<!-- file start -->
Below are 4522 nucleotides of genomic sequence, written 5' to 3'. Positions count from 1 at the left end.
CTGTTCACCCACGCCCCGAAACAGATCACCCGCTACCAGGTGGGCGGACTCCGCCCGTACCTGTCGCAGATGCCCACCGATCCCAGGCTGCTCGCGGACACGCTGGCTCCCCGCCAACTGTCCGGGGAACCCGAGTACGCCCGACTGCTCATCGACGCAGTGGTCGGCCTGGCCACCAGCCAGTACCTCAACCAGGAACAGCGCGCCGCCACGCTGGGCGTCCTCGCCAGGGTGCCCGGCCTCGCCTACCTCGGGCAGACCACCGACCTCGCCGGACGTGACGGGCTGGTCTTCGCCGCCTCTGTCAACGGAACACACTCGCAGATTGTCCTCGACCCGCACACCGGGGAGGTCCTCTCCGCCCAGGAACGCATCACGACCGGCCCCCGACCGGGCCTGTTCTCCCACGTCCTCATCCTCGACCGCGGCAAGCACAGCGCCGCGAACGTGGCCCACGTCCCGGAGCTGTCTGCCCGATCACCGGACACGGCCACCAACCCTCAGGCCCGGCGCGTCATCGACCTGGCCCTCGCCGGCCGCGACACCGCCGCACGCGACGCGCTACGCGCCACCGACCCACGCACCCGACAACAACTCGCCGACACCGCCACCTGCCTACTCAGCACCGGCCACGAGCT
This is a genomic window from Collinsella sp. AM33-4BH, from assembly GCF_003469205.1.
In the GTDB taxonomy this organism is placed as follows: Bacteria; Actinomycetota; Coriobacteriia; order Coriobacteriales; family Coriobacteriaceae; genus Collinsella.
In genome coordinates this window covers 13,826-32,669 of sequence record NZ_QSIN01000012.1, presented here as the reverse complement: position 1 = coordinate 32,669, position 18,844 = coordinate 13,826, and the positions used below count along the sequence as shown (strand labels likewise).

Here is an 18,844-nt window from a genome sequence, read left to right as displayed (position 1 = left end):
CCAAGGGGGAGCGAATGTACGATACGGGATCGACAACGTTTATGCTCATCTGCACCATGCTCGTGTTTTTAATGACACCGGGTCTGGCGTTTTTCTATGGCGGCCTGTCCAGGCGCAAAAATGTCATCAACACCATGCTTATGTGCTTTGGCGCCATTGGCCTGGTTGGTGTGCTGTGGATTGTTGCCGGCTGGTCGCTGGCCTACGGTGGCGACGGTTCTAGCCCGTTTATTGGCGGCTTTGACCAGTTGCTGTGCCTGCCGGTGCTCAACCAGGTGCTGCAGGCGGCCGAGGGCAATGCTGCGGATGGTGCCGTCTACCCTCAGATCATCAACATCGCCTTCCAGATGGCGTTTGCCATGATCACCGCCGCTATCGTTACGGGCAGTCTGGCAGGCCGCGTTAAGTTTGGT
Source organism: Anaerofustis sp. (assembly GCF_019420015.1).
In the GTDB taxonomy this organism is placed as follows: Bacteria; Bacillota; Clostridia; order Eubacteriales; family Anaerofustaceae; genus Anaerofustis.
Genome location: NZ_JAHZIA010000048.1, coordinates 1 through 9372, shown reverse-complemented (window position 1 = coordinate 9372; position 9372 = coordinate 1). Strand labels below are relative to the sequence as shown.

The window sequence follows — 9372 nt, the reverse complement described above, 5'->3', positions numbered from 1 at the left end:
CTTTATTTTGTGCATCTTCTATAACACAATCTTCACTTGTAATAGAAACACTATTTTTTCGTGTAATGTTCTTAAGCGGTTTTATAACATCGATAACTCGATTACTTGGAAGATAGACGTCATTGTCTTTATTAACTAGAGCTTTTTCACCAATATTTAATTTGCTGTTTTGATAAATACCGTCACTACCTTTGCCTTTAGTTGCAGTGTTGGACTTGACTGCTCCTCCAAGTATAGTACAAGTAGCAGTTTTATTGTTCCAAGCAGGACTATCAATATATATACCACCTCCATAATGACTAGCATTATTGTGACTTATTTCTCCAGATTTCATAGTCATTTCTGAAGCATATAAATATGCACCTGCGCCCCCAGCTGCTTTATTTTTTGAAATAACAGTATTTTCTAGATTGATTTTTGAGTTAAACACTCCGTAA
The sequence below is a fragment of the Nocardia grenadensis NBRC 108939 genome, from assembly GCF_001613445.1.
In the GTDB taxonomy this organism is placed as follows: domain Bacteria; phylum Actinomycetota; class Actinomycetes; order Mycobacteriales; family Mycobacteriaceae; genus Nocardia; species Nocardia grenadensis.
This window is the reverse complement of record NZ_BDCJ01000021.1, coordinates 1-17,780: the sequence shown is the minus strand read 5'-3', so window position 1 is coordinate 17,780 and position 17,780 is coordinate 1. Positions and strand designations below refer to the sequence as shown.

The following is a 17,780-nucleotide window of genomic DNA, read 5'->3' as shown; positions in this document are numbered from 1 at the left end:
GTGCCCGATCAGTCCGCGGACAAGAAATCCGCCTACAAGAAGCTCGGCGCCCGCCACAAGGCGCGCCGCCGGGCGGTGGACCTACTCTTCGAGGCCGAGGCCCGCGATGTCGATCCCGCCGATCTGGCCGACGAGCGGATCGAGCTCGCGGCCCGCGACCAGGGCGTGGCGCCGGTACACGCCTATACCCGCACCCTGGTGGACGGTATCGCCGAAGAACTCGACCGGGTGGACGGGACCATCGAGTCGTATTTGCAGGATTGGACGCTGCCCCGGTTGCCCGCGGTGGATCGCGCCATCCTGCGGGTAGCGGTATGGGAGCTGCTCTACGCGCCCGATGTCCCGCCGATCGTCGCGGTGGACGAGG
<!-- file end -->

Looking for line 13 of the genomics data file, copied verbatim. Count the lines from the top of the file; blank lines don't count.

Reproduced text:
The sequence below is a fragment of the Nocardia grenadensis NBRC 108939 genome, from assembly GCF_001613445.1.